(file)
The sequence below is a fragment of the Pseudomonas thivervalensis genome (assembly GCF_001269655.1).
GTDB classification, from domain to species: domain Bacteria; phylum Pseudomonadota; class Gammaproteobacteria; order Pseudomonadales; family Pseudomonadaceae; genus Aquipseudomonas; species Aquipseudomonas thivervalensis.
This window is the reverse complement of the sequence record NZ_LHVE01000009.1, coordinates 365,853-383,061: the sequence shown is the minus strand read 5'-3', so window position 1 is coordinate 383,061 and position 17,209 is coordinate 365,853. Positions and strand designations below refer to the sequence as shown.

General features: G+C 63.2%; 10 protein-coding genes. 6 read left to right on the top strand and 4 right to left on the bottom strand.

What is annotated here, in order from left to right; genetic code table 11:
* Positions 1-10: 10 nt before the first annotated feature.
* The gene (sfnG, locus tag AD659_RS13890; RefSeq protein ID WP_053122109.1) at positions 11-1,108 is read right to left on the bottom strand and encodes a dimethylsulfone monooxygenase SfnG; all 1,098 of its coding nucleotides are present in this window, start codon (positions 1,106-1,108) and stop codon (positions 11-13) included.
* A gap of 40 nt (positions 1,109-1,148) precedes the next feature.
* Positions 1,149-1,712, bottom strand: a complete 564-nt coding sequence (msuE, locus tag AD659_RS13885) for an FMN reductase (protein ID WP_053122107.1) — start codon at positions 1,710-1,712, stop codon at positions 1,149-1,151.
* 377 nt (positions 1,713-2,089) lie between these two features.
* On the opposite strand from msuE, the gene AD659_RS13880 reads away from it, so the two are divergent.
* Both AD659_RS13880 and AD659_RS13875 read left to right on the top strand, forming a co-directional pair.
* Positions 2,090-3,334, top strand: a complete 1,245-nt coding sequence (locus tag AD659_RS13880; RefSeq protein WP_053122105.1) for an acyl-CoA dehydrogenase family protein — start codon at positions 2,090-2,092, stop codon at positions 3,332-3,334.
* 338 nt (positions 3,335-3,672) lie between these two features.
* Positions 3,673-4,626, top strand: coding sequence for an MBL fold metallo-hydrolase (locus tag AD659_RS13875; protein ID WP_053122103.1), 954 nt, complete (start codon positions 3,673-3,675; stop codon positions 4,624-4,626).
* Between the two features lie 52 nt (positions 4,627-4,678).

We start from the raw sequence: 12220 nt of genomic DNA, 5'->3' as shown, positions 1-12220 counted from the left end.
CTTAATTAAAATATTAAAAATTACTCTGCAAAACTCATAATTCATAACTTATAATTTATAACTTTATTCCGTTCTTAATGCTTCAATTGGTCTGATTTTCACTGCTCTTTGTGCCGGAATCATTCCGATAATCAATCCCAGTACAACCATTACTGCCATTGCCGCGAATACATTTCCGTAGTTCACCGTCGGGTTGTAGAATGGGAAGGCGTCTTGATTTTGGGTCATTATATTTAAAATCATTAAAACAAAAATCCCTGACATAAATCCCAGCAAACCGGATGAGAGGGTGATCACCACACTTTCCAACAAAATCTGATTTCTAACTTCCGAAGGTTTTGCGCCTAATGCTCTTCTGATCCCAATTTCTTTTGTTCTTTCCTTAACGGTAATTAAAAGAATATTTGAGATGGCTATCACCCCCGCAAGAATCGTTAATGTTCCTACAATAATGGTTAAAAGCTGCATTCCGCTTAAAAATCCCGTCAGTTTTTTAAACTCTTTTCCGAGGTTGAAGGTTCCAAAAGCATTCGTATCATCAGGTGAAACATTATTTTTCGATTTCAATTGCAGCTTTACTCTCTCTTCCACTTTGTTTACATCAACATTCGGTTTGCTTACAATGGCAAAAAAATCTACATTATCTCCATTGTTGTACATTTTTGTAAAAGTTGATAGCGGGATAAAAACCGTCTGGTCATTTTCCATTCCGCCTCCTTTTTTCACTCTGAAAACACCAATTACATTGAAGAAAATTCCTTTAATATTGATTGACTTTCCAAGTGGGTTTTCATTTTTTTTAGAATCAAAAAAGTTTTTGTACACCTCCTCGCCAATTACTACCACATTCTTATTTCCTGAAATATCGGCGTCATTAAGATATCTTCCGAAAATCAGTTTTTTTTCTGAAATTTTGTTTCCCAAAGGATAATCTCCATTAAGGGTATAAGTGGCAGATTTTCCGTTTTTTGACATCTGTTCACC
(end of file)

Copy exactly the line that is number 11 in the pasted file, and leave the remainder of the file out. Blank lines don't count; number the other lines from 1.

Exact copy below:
* On the opposite strand from msuE, the gene AD659_RS13880 reads away from it, so the two are divergent.